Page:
The interview itself appeared to be cathartic for interviewees. Many expressed appreciation for the opportunity to share their experiences on the topic—perhaps one not talked about enough. Affirmation of their experiences proved comforting. While they did not get answers on how to make a place feel like home during the interview, being able to talk about what that feels like eased that isolation and sparked new revelations.
I also learned a lot from the interviews, discovering new conceptual frameworks. For example, one interviewee brought up Dunbar’s number. Whereas creating a social network in a new city might mean meeting a lot of new people, Dunbar would argue there is a limit to the number of meaningful social connections we can maintain—the type of connections that are pertinent in making a place feel like home. For one interviewee, their experience finding home centered on the quality of their social circle rather than investing effort to bulk its size. Another related their experience in Seattle to the ideas in the book “The Opposite of Loneliness,” and how it influences their approach to building community while feeling alone.
One interesting finding that could serve as a later study is the connection of the individual to the collective concerning cultural identity and belonging. All interviewees talked about their experiences connecting with others in Seattle compared to other places, as well as connecting with others originally from Seattle compared to transplants. Yet, as interviewees talked about the Seattle identity, there was little to no mention about their individual contribution to that greater collective. The urban atmosphere and culture is the collective of people going about their everyday lives, yet interviewees expressed no responsibility in co-creating this greater culture in which they partake. They saw the Seattle identity as something they approach, not something they create. As Seattle’s population is projected to rapidly grow over the next couple of years, it will be interesting to examine how the influx of transplants will influence this culture and identity—and perhaps even redefine it.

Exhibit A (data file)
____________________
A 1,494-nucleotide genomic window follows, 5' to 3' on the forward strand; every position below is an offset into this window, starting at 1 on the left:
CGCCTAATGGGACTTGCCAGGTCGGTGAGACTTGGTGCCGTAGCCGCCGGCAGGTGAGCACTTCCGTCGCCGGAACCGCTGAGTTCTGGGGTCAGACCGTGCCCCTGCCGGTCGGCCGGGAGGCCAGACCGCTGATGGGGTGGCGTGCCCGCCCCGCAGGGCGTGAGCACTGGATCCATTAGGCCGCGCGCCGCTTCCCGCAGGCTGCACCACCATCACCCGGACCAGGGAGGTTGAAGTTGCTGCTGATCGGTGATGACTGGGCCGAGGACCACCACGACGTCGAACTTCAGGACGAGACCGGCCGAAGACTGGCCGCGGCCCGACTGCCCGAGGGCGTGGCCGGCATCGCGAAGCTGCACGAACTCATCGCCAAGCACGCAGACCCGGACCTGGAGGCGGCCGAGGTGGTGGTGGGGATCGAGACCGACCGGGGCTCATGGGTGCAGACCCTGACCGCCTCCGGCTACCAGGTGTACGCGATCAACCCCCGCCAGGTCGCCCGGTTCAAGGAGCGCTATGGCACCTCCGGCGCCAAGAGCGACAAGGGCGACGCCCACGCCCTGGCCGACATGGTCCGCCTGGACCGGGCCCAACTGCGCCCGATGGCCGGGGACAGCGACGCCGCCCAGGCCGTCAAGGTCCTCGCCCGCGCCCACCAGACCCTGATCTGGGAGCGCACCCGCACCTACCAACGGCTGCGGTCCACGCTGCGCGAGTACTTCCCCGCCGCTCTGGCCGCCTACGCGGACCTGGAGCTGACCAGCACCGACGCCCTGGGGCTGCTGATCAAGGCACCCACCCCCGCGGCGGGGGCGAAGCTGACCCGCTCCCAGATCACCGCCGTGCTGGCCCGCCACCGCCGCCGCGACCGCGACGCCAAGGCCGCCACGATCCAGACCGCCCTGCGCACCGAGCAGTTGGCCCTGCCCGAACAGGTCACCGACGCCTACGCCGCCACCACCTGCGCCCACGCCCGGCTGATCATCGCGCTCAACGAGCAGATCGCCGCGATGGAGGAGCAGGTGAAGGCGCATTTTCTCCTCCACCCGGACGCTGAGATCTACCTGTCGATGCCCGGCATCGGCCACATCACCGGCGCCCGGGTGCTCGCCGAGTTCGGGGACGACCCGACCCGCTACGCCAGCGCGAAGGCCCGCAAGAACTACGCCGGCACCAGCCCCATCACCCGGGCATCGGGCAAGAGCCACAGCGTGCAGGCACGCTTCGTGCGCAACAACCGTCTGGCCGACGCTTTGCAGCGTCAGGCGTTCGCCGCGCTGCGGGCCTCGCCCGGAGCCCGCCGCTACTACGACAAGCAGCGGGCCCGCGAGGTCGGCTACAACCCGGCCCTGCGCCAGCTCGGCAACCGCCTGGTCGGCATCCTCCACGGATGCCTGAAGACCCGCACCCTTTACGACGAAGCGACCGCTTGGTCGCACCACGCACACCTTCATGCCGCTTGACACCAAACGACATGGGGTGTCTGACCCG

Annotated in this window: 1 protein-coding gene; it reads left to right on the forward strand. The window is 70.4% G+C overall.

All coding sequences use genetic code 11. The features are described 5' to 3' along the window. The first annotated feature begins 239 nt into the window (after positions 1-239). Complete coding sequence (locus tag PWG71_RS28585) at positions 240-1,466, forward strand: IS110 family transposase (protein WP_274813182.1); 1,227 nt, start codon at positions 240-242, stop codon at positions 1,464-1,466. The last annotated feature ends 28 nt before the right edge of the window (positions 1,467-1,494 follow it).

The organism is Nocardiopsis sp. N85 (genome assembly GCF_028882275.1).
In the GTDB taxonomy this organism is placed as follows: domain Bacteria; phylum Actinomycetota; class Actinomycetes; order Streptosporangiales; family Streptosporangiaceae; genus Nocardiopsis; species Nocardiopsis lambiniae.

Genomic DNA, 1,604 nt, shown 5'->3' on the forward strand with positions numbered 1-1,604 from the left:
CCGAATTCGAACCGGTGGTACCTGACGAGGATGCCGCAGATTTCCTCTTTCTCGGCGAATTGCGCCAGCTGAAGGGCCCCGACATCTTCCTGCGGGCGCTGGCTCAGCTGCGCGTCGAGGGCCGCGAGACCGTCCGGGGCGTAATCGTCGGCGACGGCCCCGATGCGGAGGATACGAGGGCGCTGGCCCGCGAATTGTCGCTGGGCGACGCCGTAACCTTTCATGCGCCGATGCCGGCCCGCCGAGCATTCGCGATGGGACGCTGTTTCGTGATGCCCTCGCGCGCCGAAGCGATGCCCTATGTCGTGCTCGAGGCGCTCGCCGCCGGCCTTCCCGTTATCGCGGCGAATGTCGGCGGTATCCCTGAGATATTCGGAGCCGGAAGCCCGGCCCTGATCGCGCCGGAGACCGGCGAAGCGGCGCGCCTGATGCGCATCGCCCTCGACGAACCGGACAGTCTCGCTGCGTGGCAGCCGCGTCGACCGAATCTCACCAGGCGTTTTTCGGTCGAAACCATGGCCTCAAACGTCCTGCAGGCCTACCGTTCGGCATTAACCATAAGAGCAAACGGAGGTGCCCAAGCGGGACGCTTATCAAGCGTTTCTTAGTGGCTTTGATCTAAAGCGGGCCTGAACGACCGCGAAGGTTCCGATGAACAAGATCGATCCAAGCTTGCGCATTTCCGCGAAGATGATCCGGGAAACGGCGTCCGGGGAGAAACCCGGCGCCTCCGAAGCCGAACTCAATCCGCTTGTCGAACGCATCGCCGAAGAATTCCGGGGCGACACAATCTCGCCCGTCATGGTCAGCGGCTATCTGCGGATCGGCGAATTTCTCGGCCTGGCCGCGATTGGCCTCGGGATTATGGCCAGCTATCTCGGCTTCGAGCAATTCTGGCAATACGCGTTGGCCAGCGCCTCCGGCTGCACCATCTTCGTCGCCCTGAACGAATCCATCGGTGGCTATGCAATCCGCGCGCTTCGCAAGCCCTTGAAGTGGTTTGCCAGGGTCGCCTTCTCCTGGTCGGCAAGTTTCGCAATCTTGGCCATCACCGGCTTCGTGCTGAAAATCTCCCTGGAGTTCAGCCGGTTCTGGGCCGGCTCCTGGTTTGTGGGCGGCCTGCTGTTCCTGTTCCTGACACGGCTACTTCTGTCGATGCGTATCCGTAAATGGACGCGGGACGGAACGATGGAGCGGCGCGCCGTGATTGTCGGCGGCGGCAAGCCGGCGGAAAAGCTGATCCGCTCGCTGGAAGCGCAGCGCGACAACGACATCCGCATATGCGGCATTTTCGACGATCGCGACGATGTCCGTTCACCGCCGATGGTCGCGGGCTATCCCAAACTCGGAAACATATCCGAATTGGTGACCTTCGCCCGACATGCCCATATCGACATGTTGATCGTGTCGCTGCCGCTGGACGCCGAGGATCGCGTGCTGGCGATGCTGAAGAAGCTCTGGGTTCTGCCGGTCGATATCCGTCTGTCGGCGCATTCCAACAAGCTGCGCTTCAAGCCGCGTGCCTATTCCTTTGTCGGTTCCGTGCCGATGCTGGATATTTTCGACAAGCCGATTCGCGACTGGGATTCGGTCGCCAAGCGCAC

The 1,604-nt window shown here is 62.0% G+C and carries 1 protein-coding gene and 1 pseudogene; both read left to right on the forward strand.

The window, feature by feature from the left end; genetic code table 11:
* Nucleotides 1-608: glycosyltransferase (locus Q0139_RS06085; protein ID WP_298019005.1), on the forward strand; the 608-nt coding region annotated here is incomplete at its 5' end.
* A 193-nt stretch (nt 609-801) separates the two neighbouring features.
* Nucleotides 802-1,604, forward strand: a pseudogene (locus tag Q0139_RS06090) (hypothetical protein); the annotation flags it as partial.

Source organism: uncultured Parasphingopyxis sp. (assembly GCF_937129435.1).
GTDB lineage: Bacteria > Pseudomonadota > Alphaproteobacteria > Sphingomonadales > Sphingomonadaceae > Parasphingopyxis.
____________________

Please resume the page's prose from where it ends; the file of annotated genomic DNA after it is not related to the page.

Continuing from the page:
. . . . .
Understanding how people identify with place is becoming increasingly relevant given current events today, both in and outside of Seattle. The refugee crisis, for example, is stirring political discourse about how to create welcoming new homes vis à vis mass immigration. Gentrification is another example, and how it strains people’s relation to their home and how they identify with their neighborhood. It is important to gain a better understanding of what finding home is like so that cities not only attract, but also retain residents—so that cities can focus on becoming livable places that people desire.
Planners can make an educated guess about what people like in their city, but it is important to listen to the meandering narratives of how people understand place—to listen from the bottom-up and focus on what impacts people on a personal level. As interviews and research have affirmed, finding home is an experience that will look different for every individual. Important to that experience is the autonomy in the everyday routine, finding community in people, and the sense of place from unique urban and natural geophysical identifiers.
And while planners cannot fully control the experience of finding home for people, they can influence that process and encourage a deeper connection of people to place. This includes creating spaces that facilitate better opportunities for social encounters such as shared public spaces and community facilities, diversifying the availability of enjoyable third places that cater to different tastes, keeping the city lively with things to do, and capitalizing on the geophysical identifiers that many people enjoy.
Many initiatives could seek to make a city more of a home for its residents new and old. As this project has shown, even talking about this experience is helpful. They say home is where the heart is, and talking about home would make it just a little bit easier for the heart to know where home is.